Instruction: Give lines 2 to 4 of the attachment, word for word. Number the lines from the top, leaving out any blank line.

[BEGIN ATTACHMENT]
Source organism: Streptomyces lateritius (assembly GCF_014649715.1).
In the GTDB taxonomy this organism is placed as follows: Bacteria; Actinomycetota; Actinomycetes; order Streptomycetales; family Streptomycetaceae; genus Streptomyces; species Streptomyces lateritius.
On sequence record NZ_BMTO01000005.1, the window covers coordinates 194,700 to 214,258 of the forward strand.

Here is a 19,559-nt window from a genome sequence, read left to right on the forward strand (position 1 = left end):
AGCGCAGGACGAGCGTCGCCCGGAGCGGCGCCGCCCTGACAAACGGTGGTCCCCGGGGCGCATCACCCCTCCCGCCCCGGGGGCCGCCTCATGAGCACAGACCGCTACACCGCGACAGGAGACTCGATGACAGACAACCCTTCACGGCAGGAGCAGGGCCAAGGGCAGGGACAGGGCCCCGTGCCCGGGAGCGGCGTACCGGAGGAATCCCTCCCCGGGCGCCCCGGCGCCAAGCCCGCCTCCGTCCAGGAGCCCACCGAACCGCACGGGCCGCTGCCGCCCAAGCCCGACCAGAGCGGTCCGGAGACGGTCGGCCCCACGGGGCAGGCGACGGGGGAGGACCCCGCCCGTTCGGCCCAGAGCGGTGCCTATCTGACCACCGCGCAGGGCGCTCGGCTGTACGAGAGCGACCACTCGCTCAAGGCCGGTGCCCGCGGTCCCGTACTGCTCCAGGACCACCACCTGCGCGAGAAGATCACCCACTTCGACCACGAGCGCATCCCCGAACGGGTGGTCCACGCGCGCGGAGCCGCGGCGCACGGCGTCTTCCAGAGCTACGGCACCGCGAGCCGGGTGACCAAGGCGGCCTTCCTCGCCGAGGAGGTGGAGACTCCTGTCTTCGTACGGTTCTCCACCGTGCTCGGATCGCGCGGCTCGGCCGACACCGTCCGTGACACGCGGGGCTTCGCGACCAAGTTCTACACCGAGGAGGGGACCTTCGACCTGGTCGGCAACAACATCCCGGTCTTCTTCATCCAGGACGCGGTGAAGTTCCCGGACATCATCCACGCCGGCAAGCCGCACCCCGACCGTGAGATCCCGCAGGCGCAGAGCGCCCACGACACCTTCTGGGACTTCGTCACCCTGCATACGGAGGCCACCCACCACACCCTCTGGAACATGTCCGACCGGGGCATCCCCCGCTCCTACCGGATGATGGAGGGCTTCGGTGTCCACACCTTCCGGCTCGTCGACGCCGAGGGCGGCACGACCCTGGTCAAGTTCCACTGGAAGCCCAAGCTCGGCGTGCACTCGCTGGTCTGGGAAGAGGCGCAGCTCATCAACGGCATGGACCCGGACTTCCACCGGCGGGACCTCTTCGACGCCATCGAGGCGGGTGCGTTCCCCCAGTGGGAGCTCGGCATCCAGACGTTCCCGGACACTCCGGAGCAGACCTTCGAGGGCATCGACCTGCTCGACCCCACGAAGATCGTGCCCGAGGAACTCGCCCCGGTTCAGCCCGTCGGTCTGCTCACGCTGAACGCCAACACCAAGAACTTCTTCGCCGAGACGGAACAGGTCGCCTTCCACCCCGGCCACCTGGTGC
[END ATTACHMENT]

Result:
In the GTDB taxonomy this organism is placed as follows: Bacteria; Actinomycetota; Actinomycetes; order Streptomycetales; family Streptomycetaceae; genus Streptomyces; species Streptomyces lateritius.
On sequence record NZ_BMTO01000005.1, the window covers coordinates 194,700 to 214,258 of the forward strand.

Here is a 19,559-nt window from a genome sequence, read left to right on the forward strand (position 1 = left end):